So follow us, take a walk around the market, and put in your basket all the greens that inspire you. We got a selection of broad beans, peas, sugar snap peas, zucchini, avocado and leeks. And to make it even more exciting, we’ve added crushed nuts on top of the salad. You could also top it up a notch by adding some feta cheese or galomyzithra cheese, but we decided to keep this one vegan.

For 2 people you will need:

1 avocado
150g lentils
100g various spring vegetables (peas, broad beans, sugar snap peas)
1 zucchini
1 leek
4tbsp olive oil
25g mixed nuts (walnuts, almonds)
1-2tbsp red wine vinegar
salt

Boil the lentils in salted water for around 20min until cooked but not mushy. Drain and rinse under cold water. Set aside.

Finely chop the leek. Place the leek in a frying pan, over medium low heat with the olive oil. Cook until soft but not caramelised.

In the meantime, cut the zucchini and avocado in small cubes. Rinse your spring vegetables under cold water and drain.

Add the zucchini to your frying pan with the leek and cook for 4-5min until tender. Add your spring vegetables and cook for 2 more minutes.

Place everything together with the lentils and avocado in a large bowl. Stir and season with salt. Serve with the crushed nuts and by drizzling vinegar on every plate.


We really love more substantial salads. Salads that have crunchy things, some grains, loads of vegetables. The bulgur-asparagus is one of our favourites. But we wouldn’t say no to a pasta salad either. You see, when the weather is hot these dishes make for the perfect dinner.

For this week’s recipe our inspiration came from our wine tasting event at the end of May. Over the course of a few hours we tasted many fascinating wines and grape varieties from the island of Santorini (including a life changing mavrotragano). But let’s circle back to food. You see, we had some cucumbers left from the wine tasting. I like cucumbers, they are very refreshing and crunchy, a very good combination of characteristics for a vegetable if you ask me.

So this week we have for you a non-grain/grain bowl. For this dish we have swapped the grains for dakos barley croutons. Trust me, these little croutons make you feel full, body and soul. Dakos rusks are delicious. If you haven’t tried our traditional dakos salad, now is the time to do so!

For this week’s recipe we also used our mature 6-month feta cheese, made from sheep’s and goats’ milk and matured in wooden barrels. And yes, this feta cheese was also part of our wine tasting!

Creamy avocado and a light olive oil and red wine vinegar dressing complete this dish. So come by the market and get everything you need for a spring salad less ordinary. Did we say it is also super easy to make?

For 2 people you will need:
1 cup dakos barley croutons
1 medium cucumber, cut in sticks
70g feta cheese
1 large avocado
5tbsp olive oil
2 tbsp red wine vinegar
salt

In a large bowl place the dakos croutons and cucumber. Cut the feta cheese in cubes or crumble. Slice the avocado. Add feta and avocado to your bowl. Drizzle the olive oil and vinegar. Toss well so that all ingredients are mixed together and coated in olive oil and vinegar. Season with salt.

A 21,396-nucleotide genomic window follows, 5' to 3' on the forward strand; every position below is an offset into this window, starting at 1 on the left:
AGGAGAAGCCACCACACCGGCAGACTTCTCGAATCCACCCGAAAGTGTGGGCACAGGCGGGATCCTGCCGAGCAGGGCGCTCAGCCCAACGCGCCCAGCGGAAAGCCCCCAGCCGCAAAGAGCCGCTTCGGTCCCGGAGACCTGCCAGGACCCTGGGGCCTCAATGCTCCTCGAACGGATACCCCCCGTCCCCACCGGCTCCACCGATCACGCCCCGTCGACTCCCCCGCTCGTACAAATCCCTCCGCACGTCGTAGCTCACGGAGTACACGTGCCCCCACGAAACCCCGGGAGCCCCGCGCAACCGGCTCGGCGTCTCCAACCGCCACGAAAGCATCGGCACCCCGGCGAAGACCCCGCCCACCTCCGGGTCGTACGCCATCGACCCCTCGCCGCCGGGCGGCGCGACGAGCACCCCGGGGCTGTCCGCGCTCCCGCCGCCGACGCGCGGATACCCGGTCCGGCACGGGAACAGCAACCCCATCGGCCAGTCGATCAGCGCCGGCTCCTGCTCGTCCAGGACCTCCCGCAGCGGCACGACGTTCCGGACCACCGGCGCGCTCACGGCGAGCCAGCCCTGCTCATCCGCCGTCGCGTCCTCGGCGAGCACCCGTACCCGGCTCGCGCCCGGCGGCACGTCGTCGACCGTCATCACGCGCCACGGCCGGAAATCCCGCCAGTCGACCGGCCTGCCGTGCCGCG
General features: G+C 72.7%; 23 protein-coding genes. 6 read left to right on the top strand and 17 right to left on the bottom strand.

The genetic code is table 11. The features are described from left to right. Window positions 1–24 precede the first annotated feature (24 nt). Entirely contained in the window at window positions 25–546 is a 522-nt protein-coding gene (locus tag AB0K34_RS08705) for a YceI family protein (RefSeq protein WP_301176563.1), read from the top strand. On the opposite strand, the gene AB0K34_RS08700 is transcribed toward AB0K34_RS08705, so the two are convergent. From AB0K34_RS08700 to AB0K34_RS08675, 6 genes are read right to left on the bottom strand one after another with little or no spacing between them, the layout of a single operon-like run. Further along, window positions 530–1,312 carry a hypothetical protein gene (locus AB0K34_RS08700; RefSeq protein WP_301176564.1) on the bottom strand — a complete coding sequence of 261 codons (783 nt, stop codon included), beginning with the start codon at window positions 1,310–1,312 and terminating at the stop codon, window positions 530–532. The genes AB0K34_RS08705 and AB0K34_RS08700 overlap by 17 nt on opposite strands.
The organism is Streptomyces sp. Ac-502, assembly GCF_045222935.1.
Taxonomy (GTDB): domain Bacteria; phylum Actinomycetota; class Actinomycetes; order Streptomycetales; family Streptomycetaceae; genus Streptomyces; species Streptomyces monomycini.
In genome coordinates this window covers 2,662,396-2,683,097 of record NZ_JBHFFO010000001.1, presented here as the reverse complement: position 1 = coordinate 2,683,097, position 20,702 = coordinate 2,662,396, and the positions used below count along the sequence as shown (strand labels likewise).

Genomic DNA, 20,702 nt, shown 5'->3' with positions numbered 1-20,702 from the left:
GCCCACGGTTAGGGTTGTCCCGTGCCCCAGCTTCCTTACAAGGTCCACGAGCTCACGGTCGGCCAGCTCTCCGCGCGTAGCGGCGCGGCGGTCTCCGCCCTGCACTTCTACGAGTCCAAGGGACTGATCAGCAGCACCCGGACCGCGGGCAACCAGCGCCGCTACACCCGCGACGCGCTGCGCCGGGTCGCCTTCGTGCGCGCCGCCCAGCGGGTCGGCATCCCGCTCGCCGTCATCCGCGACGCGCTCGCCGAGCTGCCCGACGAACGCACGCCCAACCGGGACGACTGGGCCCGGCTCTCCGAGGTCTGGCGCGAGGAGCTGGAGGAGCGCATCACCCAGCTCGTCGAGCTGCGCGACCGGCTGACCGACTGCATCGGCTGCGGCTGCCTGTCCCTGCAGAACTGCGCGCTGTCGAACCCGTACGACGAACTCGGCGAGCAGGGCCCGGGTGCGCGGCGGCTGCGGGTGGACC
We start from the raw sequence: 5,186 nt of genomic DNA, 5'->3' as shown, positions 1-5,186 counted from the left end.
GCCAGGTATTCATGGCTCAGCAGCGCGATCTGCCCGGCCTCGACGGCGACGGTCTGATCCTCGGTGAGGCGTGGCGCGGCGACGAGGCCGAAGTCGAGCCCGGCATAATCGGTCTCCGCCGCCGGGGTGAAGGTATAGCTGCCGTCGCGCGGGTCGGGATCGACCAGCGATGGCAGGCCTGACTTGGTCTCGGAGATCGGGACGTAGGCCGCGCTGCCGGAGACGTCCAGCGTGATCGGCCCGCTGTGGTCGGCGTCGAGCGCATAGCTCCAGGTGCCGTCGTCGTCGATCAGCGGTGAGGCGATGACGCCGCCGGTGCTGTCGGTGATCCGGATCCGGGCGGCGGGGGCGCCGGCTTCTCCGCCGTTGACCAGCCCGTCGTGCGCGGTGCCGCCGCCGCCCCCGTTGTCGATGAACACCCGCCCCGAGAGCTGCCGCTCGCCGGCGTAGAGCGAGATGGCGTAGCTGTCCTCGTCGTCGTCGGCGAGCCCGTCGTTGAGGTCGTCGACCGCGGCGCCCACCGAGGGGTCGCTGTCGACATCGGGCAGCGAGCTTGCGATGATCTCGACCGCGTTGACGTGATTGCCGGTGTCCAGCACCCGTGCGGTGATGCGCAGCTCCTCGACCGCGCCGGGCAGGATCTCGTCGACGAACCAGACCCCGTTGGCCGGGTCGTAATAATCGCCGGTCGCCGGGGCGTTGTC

St George’s day here in the UK marks the beginning of asparagus season. As you know, all of us at Oliveology love cooking with ingredients that are in season. And the writer of this blog post loves asparagus!

Our lovely guest chef Despoina was part of Borough Market’s celebration for St George’s day, making delicious recipes with some of our ingredients! If you want more, you can find her at the Borough Market Cookhouse along with our very own Marianna in our two upcoming cooking workshops in May and June.

So with spring in its full swing and the sun shining, this week we have also prepared for you a recipe with, what else, asparagus. With green all around us in London parks we couldn’t but combine asparagus with fresh green vegetables. So get your basket, come by the market and get all your ingredients for a green grain bowl! Oh, and this one has a zingy green yogurt dressing to go with it. This dish is perfect to take with you for a lunch in the park, or enjoy for dinner in a warm evening.

For 2 people you will need:

100g bulgur wheat, cooked
1 small bunch of asparagus
1 medium cucumber
1 avocado
a handful of seasonal greens (we used fresh spinach)
1 bunch of fresh mint
1 bunch of chives
100g Greek yogurt
2 tbsp olive oil
1 tbsp grape molasses
zest of 1 lemon
juice of half a lemon
salt

 

Dressing: finely chop your herbs. In a small bowl mix the yogurt, herbs, lemon zest. Season with salt and add lemon juice to taste.

Asparagus: Cut the asparagus. We finely chopped the stalks and kept the tops. But you can do whatever you prefer. Blanch the asparagus in boiling water for 2 minutes. Place in a bowl with ice cold water to stop them from cooking further.

Veg: Cut the cucumber in bite-sized pieces. Slice the avocado.

In a large bowl, mix your bulgur wheat with asparagus, cucumber, and half of the dressing. Place in bowls, top with the sliced avocado and seasonal greens. Serve with fresh herbs, more dressing and lemon wedges.